Linda Skrainka, whose brush strokes reflect everyday life and transform the banalities into large, exquisite tributes to architectural stasis, nature and ordinary moments in time, died yesterday morning.
Her oil paintings are imbued with minute details that human eyes often fail to register, making them a treasure of rediscovery. They are also, often, literal reflections as Mrs. Skrainka painted shadows and mirrored surfaces to create pictures within pictures.
Much of what she painted was visible inside her University City home or what she could see from the window of her studio, just across the way.
She worked slowly, meticulously.
“Linda was such a perfectionist about her paintings,” said her friend Madge Treeger. “She lived in the world in a way no one else I know did. She was extremely intelligent, keenly observant and so appreciative – sensuously so – of the world around her.
“(Her work) is in a lot of people’s homes in the community.”
Mrs. Skrainka died of cancer at her home “among the beauty she created” on Monday (June 2, 2014), her husband, Stephen Skrainka, confirmed. She was 74.
Funeral services will be today at Central Reform Congregation, where she was a founding member.
I walk to work,” she wrote on her website, “cup of coffee in hand, making my way through the garden (a three dimensional extension of my painting) to the studio. My work is deeply rooted in what is right around me, but hopefully encompasses what is far afield."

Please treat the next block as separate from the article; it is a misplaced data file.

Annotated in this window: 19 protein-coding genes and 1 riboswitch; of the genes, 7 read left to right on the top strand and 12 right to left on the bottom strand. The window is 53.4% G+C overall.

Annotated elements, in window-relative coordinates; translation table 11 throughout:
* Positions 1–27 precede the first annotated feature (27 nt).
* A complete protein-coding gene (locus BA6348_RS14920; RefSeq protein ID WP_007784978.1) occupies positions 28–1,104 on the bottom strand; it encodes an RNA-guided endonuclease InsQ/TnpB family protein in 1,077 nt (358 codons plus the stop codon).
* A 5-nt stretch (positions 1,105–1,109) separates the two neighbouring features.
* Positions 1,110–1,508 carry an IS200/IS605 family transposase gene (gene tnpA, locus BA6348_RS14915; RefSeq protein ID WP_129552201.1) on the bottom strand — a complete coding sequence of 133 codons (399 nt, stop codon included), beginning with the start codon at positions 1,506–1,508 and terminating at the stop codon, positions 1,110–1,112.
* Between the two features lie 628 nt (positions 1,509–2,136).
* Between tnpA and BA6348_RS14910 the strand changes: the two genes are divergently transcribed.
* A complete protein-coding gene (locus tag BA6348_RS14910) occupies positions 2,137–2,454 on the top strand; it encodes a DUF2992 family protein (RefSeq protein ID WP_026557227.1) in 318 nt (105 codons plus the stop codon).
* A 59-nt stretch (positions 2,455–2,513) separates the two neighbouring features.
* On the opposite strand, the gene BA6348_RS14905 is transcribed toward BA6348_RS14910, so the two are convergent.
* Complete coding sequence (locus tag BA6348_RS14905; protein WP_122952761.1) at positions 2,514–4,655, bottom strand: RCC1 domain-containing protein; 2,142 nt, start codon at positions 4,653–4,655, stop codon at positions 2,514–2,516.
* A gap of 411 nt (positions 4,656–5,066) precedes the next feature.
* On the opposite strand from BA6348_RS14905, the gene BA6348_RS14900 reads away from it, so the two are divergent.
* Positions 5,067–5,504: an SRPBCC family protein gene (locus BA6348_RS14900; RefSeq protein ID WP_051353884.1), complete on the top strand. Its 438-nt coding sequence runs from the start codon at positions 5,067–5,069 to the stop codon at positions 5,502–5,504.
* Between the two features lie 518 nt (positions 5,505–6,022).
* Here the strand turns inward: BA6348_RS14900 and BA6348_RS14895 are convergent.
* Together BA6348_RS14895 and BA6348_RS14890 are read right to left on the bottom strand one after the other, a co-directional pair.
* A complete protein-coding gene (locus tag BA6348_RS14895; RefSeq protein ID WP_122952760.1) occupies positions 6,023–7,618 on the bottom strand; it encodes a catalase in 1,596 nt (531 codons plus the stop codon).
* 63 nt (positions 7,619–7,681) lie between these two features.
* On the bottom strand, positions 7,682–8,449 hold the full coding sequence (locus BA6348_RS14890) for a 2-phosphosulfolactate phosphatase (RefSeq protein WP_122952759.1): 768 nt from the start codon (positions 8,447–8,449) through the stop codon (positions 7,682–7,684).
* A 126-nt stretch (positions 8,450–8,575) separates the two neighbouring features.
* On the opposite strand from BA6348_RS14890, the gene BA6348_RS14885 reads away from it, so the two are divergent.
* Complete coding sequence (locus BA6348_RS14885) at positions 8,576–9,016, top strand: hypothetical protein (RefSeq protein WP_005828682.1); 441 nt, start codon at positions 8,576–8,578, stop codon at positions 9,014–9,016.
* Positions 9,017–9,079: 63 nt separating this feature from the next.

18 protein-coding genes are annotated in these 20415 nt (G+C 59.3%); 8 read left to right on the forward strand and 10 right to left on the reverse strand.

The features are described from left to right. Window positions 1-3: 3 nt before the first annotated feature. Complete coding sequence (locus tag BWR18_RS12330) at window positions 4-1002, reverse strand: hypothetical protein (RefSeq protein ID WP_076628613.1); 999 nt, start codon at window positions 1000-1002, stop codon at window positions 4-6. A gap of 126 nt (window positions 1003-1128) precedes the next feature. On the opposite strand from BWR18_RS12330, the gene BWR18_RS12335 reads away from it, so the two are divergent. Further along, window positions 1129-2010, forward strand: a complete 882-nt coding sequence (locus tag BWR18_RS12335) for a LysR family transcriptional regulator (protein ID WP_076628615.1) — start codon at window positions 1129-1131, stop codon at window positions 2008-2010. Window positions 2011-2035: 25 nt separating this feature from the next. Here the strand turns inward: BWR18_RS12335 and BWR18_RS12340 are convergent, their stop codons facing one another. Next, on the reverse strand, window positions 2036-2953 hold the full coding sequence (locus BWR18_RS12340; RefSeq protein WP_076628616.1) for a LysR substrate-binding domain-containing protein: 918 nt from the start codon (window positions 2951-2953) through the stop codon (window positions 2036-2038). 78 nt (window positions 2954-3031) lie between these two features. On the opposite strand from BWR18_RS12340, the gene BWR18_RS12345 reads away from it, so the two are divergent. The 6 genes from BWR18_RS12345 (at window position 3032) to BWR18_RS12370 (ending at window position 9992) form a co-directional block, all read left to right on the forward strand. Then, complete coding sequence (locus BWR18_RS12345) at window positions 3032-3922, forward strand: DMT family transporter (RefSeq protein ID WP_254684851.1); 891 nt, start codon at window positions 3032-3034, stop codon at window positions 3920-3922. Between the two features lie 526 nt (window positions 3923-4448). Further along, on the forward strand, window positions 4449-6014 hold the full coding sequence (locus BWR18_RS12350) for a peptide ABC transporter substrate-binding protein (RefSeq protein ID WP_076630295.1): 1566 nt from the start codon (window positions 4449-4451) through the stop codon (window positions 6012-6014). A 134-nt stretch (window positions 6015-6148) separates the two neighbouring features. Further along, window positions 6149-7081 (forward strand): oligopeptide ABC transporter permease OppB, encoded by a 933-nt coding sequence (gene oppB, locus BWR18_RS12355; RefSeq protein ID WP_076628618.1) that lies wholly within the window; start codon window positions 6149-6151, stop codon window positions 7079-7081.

A 1988 St. Louis Post-Dispatch review of her exhibit titled Everyday Miracles said: “Linda Skrainka's oil paintings are characterized by restraint coupled with keen observational skills.”
A work in that group depicts a stark white, formal table setting punctuated by the shadows of filled wine goblets and the spiked greenery of a centerpiece of white peonies. She used elements of the original painting to create additional art. Each new painting portrays a different perspective and gently leads others to see all that she saw.
The technique was poignantly on display in Charlie’s Gift, a 1990s series of six paintings. The images are the gradual deterioration of a handful of freshly picked plants in clear, side-by-side vases – and the shoots their stems bore even as the leaves died.
“She was extraordinary at reproducing reality,” said Lynn Friedman Hamilton, founder of the arts organization, Maturity and Its Muse. “She was very interested in the home and she celebrated that in her work.”
Hamilton was the curator of a 2010 exhibit that included Mrs. Skrainka’s painting, What Can Be Known. It is a multi-reflective painting of her husband, who shares billing with nature through windows and some of the robust architecture of their home.
“She knew architecture,” he said.
It was a feature of another group of paintings, Close to Home. Among her models were comfortable cushions below the latticed windows of her landing, the double bathroom sinks of a shared life and a brick chimney framed by treetops. She had a bachelor’s degree in art history from Wellesley College with an emphasis on modern art and architecture.
Mrs. Skrainka’s paintings reflected both the joy and macabre of the mundane: A sun-soaked breakfast table marred by a headline of war or a shattered dish obscuring the face of the star on the cover of Rolling Stone.